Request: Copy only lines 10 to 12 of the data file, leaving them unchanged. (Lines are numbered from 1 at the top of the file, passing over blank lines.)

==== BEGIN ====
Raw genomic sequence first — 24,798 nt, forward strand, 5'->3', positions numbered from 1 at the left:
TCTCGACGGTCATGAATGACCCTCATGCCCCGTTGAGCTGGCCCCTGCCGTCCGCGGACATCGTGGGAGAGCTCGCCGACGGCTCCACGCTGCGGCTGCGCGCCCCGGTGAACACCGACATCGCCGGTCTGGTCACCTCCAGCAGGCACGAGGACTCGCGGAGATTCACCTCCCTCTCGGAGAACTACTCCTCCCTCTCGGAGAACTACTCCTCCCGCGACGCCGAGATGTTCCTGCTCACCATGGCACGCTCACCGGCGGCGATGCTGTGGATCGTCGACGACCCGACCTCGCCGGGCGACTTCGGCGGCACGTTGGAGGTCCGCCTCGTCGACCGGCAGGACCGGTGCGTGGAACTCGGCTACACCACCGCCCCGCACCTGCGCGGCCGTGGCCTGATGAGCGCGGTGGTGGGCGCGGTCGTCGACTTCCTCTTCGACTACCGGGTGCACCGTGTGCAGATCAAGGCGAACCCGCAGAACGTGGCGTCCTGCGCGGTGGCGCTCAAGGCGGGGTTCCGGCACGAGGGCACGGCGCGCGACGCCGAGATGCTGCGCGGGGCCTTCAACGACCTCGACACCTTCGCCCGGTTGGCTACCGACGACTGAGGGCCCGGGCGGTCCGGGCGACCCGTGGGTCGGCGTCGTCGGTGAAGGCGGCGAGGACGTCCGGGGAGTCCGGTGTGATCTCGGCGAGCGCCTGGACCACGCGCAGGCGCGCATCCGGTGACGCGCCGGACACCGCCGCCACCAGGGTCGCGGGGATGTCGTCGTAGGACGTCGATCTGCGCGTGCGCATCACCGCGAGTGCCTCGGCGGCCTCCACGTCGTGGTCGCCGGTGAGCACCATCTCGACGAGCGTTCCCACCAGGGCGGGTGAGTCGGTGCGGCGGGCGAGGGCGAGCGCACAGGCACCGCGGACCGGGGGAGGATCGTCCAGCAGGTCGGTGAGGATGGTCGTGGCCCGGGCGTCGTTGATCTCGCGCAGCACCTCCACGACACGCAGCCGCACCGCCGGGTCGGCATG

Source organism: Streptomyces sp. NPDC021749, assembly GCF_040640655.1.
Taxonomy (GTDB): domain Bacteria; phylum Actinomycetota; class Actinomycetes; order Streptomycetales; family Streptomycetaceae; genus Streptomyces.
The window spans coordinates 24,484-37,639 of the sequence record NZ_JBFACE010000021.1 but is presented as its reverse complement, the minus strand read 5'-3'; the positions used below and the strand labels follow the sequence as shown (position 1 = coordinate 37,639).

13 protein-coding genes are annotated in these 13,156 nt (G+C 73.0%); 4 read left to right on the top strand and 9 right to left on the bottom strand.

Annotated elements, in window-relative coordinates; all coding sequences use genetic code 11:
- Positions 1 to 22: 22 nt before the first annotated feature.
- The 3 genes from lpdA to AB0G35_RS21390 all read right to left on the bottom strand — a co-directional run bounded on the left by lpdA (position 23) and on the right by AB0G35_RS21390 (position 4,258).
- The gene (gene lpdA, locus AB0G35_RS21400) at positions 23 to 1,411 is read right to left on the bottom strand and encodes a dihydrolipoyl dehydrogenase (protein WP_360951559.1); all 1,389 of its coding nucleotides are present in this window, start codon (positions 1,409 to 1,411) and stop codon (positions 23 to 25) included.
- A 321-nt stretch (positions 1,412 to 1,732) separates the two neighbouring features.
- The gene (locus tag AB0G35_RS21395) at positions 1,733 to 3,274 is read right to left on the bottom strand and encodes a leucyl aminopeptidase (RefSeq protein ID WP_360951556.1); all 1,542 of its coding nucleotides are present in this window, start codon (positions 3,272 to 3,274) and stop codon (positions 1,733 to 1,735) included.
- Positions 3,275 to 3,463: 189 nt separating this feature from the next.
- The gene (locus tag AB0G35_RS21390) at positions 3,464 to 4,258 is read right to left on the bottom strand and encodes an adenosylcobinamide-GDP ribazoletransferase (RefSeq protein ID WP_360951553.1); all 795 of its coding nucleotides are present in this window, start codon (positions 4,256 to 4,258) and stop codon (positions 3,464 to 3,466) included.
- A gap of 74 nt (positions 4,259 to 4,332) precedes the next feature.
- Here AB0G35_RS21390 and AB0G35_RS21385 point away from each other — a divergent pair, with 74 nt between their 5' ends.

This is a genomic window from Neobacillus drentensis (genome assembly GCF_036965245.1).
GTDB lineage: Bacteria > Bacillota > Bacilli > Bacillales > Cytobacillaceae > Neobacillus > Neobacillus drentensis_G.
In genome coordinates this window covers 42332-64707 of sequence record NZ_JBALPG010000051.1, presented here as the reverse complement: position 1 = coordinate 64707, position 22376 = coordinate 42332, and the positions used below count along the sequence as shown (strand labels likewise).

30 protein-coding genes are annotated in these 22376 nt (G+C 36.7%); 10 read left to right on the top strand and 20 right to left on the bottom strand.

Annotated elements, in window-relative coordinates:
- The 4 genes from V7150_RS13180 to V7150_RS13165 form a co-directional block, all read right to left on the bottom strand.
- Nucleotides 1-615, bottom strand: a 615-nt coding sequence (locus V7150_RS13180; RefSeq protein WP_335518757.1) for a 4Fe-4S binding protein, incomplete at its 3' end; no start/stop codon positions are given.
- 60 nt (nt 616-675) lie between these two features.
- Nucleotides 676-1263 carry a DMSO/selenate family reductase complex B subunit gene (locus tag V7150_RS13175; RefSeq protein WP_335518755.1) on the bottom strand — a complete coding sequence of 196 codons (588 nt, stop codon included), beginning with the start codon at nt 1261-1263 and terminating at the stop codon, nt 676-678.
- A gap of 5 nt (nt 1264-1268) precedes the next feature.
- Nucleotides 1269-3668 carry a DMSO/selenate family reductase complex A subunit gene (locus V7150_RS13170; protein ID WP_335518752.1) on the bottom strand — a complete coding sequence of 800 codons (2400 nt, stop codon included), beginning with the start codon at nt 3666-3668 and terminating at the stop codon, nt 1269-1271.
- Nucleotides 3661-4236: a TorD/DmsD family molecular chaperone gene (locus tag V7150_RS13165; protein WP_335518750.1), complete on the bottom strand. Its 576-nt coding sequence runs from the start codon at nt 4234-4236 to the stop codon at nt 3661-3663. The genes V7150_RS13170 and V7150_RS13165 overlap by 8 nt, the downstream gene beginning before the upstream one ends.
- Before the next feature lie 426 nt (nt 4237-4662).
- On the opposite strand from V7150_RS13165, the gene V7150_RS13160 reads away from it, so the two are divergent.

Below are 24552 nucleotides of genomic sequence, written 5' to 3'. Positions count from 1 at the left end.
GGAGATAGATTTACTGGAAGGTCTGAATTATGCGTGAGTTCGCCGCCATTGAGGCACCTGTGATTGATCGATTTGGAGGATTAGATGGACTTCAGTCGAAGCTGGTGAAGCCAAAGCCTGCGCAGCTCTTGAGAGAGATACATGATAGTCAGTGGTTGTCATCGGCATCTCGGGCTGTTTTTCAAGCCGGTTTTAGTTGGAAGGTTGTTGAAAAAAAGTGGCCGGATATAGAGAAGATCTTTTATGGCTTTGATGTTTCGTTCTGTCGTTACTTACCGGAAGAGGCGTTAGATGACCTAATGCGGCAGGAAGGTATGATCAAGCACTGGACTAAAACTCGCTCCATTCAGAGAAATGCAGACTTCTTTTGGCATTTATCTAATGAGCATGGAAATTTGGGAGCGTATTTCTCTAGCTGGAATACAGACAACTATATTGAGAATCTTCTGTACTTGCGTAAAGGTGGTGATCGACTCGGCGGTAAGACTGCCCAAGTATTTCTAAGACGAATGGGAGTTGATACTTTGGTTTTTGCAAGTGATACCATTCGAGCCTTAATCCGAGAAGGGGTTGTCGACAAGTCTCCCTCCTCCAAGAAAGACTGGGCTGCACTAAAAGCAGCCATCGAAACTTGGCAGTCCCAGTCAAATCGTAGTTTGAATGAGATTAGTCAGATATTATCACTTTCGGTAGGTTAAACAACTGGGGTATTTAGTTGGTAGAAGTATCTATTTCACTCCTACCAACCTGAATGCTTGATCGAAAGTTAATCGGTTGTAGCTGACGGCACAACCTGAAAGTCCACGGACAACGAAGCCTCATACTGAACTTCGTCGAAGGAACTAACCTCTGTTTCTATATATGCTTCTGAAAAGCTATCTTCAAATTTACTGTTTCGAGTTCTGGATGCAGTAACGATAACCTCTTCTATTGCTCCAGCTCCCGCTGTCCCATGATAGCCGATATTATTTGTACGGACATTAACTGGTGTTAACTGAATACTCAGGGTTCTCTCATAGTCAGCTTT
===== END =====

- The gene (gene lpdA, locus AB0G35_RS21400) at positions 23 to 1,411 is read right to left on the bottom strand and encodes a dihydrolipoyl dehydrogenase (protein WP_360951559.1); all 1,389 of its coding nucleotides are present in this window, start codon (positions 1,409 to 1,411) and stop codon (positions 23 to 25) included.
- A 321-nt stretch (positions 1,412 to 1,732) separates the two neighbouring features.
- The gene (locus tag AB0G35_RS21395) at positions 1,733 to 3,274 is read right to left on the bottom strand and encodes a leucyl aminopeptidase (RefSeq protein ID WP_360951556.1); all 1,542 of its coding nucleotides are present in this window, start codon (positions 3,272 to 3,274) and stop codon (positions 1,733 to 1,735) included.